Face Challenges Confidently

711 ConocoPhillips Co. v. Koopmann 547 S.W.3d 858 (Tex. 2018)

Monday, July 8th, 2019

Richard F. Brown

The following is not a legal opinion. You should consult your attorney if the case may be of significance to you.

ConocoPhillips Co. v. Koopmann 547 S.W.3d 858 (Tex. 2018) (Rule against perpetuities) held that the rule against perpetuities is generally not applicable in oil and gas conveyances, if the termination of the prior estate is certain to occur and the next taker is ascertainable. The case also construed part of the division order statute and held that the statute did not bar a contractual claim for royalties and interest under the oil and gas lease. Under a deed dated December 27, 1996, Grantor reserved a fifteen-year term nonparticipating royalty interest (“NPRI”) which could be extended “as long thereafter as there is production in paying or commercial quantities” under an oil and gas lease. The deed also provided:

It is expressly understood, however, that if any oil, gas, or mineral or mining lease covering said land . . . is maintained in force and effect by payment of shut-in royalties or any other similar payments made to the lessors or royalty holder in lieu of actual production while there is located on the lease or land pooled therewith a well or mine capable of producing oil, gas, or other minerals in paying or commercial quantities but shut-in for lack of market or any other reasons, then . . . it will be considered that production in paying or commercial quantities is being obtained from the land herein conveyed.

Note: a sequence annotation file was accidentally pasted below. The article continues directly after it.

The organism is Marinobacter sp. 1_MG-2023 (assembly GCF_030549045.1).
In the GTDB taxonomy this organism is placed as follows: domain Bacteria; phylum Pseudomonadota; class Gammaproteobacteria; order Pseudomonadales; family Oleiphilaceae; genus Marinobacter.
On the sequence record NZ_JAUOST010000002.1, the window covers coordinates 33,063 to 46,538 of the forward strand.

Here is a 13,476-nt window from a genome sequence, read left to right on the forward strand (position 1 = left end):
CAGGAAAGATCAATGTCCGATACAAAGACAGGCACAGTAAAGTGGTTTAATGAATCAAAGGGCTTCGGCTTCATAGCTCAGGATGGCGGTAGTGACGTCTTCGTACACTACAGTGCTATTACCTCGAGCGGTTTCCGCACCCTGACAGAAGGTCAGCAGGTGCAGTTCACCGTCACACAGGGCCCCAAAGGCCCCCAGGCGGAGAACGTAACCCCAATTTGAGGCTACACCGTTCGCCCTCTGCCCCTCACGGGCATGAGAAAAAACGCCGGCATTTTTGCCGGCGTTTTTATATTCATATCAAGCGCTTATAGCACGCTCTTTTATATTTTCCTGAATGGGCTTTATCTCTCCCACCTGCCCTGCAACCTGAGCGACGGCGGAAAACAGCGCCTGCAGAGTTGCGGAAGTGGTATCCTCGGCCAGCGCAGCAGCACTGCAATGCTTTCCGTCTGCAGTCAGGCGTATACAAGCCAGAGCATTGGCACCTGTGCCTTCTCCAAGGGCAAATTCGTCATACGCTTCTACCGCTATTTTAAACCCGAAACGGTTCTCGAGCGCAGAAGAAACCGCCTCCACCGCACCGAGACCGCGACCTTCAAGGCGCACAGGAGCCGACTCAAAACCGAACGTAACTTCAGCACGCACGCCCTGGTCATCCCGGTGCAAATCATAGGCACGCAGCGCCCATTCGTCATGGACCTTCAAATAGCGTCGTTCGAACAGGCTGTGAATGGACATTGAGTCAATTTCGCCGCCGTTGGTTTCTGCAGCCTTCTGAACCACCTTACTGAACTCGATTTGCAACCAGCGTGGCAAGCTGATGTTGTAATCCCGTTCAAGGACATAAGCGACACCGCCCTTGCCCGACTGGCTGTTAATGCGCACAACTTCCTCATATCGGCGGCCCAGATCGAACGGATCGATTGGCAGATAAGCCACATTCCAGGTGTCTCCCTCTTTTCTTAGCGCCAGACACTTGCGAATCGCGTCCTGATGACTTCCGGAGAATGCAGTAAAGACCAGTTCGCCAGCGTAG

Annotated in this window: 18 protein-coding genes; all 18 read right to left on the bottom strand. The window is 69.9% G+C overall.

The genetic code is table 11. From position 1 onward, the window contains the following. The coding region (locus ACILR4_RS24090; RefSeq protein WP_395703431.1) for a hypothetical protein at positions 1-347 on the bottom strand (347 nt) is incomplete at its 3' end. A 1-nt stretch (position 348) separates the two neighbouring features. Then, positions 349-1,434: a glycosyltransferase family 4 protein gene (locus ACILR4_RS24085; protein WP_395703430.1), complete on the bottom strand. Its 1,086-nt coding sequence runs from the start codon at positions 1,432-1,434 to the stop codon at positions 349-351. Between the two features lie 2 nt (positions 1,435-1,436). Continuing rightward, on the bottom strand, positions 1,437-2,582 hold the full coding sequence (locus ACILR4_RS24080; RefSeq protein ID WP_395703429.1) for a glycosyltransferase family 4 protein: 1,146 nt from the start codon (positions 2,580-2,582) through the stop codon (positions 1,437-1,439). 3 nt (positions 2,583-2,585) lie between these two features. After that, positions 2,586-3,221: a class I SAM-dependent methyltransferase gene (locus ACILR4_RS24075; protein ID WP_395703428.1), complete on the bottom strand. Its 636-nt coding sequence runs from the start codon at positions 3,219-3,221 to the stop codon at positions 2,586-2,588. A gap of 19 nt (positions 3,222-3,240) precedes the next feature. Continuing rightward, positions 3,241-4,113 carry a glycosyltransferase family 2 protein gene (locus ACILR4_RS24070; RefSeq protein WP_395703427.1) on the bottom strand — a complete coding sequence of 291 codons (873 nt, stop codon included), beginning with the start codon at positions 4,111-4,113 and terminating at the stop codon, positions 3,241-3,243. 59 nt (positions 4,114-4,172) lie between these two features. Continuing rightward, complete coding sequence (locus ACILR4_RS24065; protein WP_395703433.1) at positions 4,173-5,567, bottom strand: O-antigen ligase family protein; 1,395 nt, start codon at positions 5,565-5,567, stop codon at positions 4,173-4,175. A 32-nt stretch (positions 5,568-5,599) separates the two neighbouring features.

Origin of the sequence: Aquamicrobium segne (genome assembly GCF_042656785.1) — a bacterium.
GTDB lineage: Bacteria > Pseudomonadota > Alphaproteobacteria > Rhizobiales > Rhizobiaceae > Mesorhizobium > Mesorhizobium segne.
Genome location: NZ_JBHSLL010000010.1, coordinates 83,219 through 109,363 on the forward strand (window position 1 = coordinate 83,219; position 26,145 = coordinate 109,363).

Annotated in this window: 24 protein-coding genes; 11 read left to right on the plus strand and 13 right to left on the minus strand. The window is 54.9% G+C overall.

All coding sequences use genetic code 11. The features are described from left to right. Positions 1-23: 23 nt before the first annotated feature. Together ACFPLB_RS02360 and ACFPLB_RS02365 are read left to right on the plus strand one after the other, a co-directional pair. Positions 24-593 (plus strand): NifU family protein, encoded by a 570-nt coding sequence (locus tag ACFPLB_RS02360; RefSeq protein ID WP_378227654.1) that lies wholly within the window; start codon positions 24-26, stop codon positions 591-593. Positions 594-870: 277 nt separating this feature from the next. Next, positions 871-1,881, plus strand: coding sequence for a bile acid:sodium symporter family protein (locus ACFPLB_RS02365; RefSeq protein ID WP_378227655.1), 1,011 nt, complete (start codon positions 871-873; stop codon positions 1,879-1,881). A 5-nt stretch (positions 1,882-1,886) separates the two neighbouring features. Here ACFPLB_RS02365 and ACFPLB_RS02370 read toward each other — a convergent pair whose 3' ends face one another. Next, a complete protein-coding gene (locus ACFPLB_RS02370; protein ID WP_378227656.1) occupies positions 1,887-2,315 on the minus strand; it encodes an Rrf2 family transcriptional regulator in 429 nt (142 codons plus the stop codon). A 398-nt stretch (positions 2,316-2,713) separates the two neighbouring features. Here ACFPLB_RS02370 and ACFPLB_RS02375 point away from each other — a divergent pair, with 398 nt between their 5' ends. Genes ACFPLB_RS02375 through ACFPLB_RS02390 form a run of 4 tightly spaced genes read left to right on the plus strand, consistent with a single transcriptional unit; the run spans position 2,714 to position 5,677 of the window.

In 2009, the current Lessee paid $24,000 to extend the lease term to October 22, 2012. The land was leased and pooled, but near the end of the fifteen-year term of the NPRI, and there was no actual production. When there was only four months left on the fifteen-year term of the NPRI, Grantor assigned a 60% interest in the NPRI to Lessee, “presumably as an incentive to motivate [Lessee] to begin drilling.” On December 7, 2011, Lessee tendered shut-in royalty payments to Grantee (Lessor), and it was undisputed that there was no actual production on December 27, 2011, the date the NPRI term ended. The parties offered conflicting summary judgment evidence as to whether there was a well capable of producing in paying quantities on that date. In February 2012, actual production commenced. Lessee contended that Grantee’s future interest in the NPRI under the deed was void under the rule against perpetuities (the “Rule”) and that Lessee’s activities satisfied the deed’s savings clause. That is, Lessee was aligned with Grantor to preserve the reserved NPRI, because Lessee owned 60% of the NPRI.